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The freezing level in the tropical Andes, Peru: An indicator for present and future glacier extents: the freezing level in the tropical Andes

  • Schauwecker, Simone Meteodat GmbH, Zurich, Switzerland - Department of Geography, University of Zurich, Switzerland
  • Rohrer, Mario Meteodat GmbH, Zurich, Switzerland
  • Huggel, Christian Department of Geography, University of Zurich, Switzerland
  • Endries, Jason Department of Geography and Planning, Appalachian State University, Boone, North Carolina, USA
  • Montoya, Nilton Professional School of Agronomy, National University of San Antonio Abad at Cusco, Peru
  • Neukom, Raphael Oeschger Centre for Climate Change Research and Institute of Geography, University of Bern, Switzerland
  • Perry, Baker Department of Geography and Planning, Appalachian State University, Boone, North Carolina, USA
  • Salzmann, Nadine Department of Geosciences, University of Fribourg, Switzerland
  • Schwarb, Manfred Meteodat GmbH, Zurich, Switzerland
  • Suarez, Wilson Servicio Nacional de Meteorología e Hidrología del Perú SENAMHI, Lima, Peru
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  • Journal of Geophysical Research: Atmospheres. - 2017, vol. 122, no. 10, p. 5172–5189
English Along with air temperatures, the freezing level height (FLH) has risen over the last decades. The mass balance of tropical glaciers in Peru is highly sensitive to a rise in the FLH, mainly due to a decrease in accumulation and increase of energy for ablation caused by reduced albedo. Knowledge of future changes in the FLH is thus crucial to estimating changes in glacier extents. Since in situ data are scarce at altitudes where glaciers exist (above ~4800 m above sea level (asl)), reliable FLH estimates must be derived from multiple data types. Here we assessed the FLHs and their spatiotemporal variability, as well as the related snow/rain transition in the two largest glacier-covered regions in Peru by combining data from two climate reanalysis products, Tropical Rainfall Measuring Mission (TRMM) Precipitation Radar Bright Band data, Micro Rain Radar data, and meteorological ground station measurements. The mean annual FLH lies at 4900 and 5010 m asl, for the Cordillera Blanca and Vilcanota, respectively. During the wet season, the FLH in the Cordillera Vilcanota lies ~150 m higher compared to the Cordillera Blanca, which is in line with the higher glacier terminus elevations. Coupled Model Intercomparison Project version 5 (CMIP5) climate model projections reveal that by the end of the 21st century, the FLH will rise by 230 m (±190 m) for Representative Concentration Pathway (RCP) 2.6 and 850 m (±390 m) for RCP8.5. Even under the most optimistic scenario, glaciers may continue shrinking considerably, assuming a close relation between FLH and glacier extents. Under the most pessimistic scenario, glaciers may only remain at the highest summits above approximately 5800 m asl.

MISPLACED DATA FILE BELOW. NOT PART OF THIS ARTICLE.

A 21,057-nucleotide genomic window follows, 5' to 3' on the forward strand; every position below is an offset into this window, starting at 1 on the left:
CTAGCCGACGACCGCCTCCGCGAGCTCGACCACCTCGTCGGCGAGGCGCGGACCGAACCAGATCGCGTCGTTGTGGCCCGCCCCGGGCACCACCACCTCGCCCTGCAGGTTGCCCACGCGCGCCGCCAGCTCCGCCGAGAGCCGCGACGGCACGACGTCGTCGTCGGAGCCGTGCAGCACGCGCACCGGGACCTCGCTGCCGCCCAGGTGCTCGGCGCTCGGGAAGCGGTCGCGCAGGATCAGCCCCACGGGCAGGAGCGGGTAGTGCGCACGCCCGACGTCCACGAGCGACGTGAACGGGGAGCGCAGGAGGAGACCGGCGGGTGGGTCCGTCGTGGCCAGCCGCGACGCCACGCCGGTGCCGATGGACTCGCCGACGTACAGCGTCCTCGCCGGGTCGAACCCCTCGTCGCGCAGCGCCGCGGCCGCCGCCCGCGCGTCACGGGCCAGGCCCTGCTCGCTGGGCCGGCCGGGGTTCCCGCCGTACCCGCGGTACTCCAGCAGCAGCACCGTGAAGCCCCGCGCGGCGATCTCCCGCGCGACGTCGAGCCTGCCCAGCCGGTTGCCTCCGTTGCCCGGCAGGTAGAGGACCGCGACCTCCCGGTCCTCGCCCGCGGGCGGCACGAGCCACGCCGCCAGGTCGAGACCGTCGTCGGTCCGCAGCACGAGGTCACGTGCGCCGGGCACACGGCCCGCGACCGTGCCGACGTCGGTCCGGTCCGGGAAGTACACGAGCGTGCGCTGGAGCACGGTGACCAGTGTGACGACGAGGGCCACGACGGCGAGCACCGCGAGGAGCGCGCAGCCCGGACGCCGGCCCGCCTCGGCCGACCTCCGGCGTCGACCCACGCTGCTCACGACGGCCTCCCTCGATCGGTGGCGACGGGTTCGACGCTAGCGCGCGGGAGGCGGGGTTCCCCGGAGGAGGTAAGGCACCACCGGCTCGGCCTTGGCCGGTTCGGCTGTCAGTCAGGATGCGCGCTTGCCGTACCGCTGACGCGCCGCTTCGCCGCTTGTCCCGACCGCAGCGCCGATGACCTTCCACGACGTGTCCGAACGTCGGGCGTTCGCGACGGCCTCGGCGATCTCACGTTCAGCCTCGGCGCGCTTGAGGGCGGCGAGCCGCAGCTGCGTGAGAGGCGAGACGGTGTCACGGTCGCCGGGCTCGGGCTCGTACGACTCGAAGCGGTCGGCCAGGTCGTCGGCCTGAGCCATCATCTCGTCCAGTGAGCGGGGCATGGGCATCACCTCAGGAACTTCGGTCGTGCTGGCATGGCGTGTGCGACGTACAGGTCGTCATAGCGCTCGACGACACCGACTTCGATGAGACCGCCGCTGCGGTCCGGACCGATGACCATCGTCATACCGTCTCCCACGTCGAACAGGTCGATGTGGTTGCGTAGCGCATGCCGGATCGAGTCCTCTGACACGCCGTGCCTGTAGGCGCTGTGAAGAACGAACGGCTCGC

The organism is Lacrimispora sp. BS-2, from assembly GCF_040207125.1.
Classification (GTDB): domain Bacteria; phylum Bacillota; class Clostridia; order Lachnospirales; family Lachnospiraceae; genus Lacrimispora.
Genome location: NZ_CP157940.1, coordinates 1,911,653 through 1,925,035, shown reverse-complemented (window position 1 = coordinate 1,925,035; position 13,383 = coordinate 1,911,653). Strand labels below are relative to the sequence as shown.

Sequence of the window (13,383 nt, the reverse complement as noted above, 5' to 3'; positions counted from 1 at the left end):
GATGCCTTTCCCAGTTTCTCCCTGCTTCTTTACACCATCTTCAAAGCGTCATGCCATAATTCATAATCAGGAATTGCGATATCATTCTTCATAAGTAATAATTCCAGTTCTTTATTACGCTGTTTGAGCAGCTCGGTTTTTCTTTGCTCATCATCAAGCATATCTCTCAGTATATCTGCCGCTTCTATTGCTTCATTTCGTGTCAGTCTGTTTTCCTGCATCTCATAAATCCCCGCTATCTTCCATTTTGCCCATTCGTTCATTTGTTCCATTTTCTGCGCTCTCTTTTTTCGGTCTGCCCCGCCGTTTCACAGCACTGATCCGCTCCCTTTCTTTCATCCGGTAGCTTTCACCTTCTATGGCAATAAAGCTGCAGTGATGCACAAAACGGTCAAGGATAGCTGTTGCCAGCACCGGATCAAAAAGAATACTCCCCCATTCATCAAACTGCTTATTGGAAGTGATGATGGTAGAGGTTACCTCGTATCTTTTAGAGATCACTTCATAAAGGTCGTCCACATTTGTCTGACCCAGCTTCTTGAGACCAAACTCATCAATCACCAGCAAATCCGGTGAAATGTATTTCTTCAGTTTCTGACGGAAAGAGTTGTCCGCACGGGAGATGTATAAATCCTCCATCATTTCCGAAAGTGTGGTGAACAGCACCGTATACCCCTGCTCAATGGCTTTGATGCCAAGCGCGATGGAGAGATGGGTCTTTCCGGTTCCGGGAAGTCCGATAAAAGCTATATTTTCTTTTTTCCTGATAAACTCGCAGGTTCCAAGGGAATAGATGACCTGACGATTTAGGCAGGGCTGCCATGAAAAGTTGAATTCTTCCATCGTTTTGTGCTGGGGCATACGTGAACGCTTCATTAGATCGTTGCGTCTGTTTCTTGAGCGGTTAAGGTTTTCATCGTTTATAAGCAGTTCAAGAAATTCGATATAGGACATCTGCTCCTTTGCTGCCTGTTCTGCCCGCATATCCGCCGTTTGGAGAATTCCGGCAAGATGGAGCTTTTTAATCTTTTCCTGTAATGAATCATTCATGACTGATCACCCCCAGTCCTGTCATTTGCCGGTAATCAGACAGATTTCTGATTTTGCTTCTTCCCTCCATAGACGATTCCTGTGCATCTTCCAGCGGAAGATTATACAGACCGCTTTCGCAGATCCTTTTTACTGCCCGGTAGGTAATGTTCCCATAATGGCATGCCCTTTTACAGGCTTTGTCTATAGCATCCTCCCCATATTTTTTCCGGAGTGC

Faculté des sciences et de médecine
Département de Géosciences
  • English
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